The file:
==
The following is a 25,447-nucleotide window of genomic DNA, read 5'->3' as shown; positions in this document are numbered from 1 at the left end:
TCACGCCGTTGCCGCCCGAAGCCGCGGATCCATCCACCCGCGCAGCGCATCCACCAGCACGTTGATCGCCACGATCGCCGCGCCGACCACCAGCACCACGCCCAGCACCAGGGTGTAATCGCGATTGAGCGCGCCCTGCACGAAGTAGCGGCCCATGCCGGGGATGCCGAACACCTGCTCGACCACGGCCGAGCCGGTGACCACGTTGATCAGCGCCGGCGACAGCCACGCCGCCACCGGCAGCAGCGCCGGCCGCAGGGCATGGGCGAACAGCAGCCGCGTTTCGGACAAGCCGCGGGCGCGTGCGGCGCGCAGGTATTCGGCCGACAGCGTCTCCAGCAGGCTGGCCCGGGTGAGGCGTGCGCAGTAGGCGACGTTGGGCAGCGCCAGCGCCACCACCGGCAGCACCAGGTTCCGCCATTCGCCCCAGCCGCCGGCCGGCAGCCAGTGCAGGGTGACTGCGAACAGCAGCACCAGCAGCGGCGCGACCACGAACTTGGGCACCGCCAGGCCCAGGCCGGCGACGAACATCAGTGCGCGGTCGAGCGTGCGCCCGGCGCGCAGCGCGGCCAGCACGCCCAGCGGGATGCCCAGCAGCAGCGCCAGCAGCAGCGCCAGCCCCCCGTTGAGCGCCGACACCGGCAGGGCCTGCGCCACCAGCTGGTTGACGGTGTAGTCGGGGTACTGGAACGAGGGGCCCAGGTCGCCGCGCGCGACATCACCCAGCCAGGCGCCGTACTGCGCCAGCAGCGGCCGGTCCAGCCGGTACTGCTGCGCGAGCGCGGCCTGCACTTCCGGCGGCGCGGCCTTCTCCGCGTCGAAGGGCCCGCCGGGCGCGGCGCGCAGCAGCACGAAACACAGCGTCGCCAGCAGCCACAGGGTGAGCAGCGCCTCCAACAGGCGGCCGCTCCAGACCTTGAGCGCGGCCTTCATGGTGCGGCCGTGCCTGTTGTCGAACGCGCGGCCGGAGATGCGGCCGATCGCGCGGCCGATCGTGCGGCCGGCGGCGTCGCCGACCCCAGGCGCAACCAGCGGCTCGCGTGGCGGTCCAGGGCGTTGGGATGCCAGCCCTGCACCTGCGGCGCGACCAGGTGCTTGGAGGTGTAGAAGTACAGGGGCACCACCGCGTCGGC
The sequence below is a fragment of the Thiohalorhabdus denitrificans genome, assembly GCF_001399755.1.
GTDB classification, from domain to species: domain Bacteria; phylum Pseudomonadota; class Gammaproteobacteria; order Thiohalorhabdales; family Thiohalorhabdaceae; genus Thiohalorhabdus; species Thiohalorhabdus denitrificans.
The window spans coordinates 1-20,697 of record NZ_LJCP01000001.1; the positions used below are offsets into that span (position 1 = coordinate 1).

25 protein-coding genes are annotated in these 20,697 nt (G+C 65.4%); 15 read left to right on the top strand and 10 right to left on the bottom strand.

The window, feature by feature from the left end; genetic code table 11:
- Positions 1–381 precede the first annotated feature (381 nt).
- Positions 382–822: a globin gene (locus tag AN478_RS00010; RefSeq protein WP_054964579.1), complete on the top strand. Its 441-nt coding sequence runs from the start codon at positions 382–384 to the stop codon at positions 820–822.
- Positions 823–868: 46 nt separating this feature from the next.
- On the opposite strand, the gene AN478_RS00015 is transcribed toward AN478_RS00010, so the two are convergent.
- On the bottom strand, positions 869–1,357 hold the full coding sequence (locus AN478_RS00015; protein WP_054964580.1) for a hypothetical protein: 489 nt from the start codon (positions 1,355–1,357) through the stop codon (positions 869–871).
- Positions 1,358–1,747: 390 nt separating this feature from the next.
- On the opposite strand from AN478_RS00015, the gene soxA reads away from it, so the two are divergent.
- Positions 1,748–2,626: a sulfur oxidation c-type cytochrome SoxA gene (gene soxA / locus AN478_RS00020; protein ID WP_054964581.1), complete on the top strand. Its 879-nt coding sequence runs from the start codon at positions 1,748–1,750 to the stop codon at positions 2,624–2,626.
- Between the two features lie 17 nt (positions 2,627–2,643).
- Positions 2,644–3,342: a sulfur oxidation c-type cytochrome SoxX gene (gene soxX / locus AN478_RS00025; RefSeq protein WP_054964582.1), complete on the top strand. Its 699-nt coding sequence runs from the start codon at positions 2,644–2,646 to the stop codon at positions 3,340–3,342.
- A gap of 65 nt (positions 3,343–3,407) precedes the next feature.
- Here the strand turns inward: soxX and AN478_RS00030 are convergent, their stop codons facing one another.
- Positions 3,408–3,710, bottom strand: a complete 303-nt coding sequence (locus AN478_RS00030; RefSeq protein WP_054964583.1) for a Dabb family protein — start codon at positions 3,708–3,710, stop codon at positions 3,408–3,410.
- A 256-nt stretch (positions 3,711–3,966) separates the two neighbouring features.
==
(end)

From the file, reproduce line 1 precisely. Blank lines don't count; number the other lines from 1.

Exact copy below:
The following is a 25,447-nucleotide window of genomic DNA, read 5'->3' as shown; positions in this document are numbered from 1 at the left end: